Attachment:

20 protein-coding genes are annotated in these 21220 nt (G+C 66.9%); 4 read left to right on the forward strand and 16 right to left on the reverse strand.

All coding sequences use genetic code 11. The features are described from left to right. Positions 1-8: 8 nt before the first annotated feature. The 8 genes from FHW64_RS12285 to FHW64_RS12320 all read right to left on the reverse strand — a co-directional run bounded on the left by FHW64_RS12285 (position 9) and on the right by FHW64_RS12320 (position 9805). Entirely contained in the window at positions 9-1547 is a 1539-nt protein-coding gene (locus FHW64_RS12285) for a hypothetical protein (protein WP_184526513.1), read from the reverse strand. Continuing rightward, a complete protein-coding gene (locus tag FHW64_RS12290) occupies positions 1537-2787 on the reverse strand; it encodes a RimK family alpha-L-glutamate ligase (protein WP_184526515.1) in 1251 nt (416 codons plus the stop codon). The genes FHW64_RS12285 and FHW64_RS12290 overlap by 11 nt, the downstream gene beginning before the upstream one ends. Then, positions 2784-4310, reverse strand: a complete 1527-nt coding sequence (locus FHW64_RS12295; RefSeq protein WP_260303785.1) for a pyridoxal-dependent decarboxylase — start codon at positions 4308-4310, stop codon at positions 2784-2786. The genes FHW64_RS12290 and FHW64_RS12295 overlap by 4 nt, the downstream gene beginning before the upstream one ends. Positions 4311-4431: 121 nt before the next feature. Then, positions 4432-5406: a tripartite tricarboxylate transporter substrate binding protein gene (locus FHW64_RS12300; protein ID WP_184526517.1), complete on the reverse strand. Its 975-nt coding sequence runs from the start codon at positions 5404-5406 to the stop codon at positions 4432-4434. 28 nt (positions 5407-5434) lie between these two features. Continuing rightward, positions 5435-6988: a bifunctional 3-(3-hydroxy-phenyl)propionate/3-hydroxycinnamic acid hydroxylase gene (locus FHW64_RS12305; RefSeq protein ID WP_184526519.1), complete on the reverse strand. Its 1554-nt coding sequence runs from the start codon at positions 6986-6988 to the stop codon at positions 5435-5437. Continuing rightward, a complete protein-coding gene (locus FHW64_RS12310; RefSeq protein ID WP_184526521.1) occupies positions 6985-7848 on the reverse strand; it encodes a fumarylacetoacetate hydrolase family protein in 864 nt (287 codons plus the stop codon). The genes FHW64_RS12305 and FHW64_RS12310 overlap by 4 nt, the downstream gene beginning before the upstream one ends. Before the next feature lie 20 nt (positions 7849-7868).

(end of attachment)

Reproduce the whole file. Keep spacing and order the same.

20 protein-coding genes are annotated in these 21220 nt (G+C 66.9%); 4 read left to right on the forward strand and 16 right to left on the reverse strand.

All coding sequences use genetic code 11. The features are described from left to right. Positions 1-8: 8 nt before the first annotated feature. The 8 genes from FHW64_RS12285 to FHW64_RS12320 all read right to left on the reverse strand — a co-directional run bounded on the left by FHW64_RS12285 (position 9) and on the right by FHW64_RS12320 (position 9805). Entirely contained in the window at positions 9-1547 is a 1539-nt protein-coding gene (locus FHW64_RS12285) for a hypothetical protein (protein WP_184526513.1), read from the reverse strand. Continuing rightward, a complete protein-coding gene (locus tag FHW64_RS12290) occupies positions 1537-2787 on the reverse strand; it encodes a RimK family alpha-L-glutamate ligase (protein WP_184526515.1) in 1251 nt (416 codons plus the stop codon). The genes FHW64_RS12285 and FHW64_RS12290 overlap by 11 nt, the downstream gene beginning before the upstream one ends. Then, positions 2784-4310, reverse strand: a complete 1527-nt coding sequence (locus FHW64_RS12295; RefSeq protein WP_260303785.1) for a pyridoxal-dependent decarboxylase — start codon at positions 4308-4310, stop codon at positions 2784-2786. The genes FHW64_RS12290 and FHW64_RS12295 overlap by 4 nt, the downstream gene beginning before the upstream one ends. Positions 4311-4431: 121 nt before the next feature. Then, positions 4432-5406: a tripartite tricarboxylate transporter substrate binding protein gene (locus FHW64_RS12300; protein ID WP_184526517.1), complete on the reverse strand. Its 975-nt coding sequence runs from the start codon at positions 5404-5406 to the stop codon at positions 4432-4434. 28 nt (positions 5407-5434) lie between these two features. Continuing rightward, positions 5435-6988: a bifunctional 3-(3-hydroxy-phenyl)propionate/3-hydroxycinnamic acid hydroxylase gene (locus FHW64_RS12305; RefSeq protein ID WP_184526519.1), complete on the reverse strand. Its 1554-nt coding sequence runs from the start codon at positions 6986-6988 to the stop codon at positions 5435-5437. Continuing rightward, a complete protein-coding gene (locus FHW64_RS12310; RefSeq protein ID WP_184526521.1) occupies positions 6985-7848 on the reverse strand; it encodes a fumarylacetoacetate hydrolase family protein in 864 nt (287 codons plus the stop codon). The genes FHW64_RS12305 and FHW64_RS12310 overlap by 4 nt, the downstream gene beginning before the upstream one ends. Before the next feature lie 20 nt (positions 7849-7868).